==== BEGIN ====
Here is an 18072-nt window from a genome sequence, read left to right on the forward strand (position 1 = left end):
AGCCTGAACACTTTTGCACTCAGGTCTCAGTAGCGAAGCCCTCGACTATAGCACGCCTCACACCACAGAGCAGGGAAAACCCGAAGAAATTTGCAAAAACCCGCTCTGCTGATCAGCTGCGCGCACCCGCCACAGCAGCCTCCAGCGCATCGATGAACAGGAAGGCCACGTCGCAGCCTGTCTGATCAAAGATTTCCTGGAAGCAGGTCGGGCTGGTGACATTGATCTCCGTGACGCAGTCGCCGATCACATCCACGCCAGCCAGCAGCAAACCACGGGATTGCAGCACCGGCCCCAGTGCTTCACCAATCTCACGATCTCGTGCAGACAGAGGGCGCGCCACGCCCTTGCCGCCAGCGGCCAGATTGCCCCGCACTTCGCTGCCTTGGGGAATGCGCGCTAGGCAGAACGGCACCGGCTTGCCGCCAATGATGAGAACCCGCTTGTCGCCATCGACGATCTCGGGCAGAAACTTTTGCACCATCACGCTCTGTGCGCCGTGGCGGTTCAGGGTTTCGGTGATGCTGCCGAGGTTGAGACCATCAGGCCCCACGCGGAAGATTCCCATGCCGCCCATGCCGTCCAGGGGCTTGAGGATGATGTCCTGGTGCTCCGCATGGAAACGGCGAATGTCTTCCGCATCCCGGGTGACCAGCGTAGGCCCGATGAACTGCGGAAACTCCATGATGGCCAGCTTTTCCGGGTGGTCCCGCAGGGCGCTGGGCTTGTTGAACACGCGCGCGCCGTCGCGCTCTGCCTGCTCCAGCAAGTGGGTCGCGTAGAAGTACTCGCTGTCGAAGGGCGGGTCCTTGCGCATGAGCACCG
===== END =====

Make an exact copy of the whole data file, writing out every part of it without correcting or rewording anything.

Here is an 18072-nt window from a genome sequence, read left to right on the forward strand (position 1 = left end):
AGCCTGAACACTTTTGCACTCAGGTCTCAGTAGCGAAGCCCTCGACTATAGCACGCCTCACACCACAGAGCAGGGAAAACCCGAAGAAATTTGCAAAAACCCGCTCTGCTGATCAGCTGCGCGCACCCGCCACAGCAGCCTCCAGCGCATCGATGAACAGGAAGGCCACGTCGCAGCCTGTCTGATCAAAGATTTCCTGGAAGCAGGTCGGGCTGGTGACATTGATCTCCGTGACGCAGTCGCCGATCACATCCACGCCAGCCAGCAGCAAACCACGGGATTGCAGCACCGGCCCCAGTGCTTCACCAATCTCACGATCTCGTGCAGACAGAGGGCGCGCCACGCCCTTGCCGCCAGCGGCCAGATTGCCCCGCACTTCGCTGCCTTGGGGAATGCGCGCTAGGCAGAACGGCACCGGCTTGCCGCCAATGATGAGAACCCGCTTGTCGCCATCGACGATCTCGGGCAGAAACTTTTGCACCATCACGCTCTGTGCGCCGTGGCGGTTCAGGGTTTCGGTGATGCTGCCGAGGTTGAGACCATCAGGCCCCACGCGGAAGATTCCCATGCCGCCCATGCCGTCCAGGGGCTTGAGGATGATGTCCTGGTGCTCCGCATGGAAACGGCGAATGTCTTCCGCATCCCGGGTGACCAGCGTAGGCCCGATGAACTGCGGAAACTCCATGATGGCCAGCTTTTCCGGGTGGTCCCGCAGGGCGCTGGGCTTGTTGAACACGCGCGCGCCGTCGCGCTCTGCCTGCTCCAGCAAGTGGGTCGCGTAGAAGTACTCGCTGTCGAAGGGCGGGTCCTTGCGCATGAGCACCG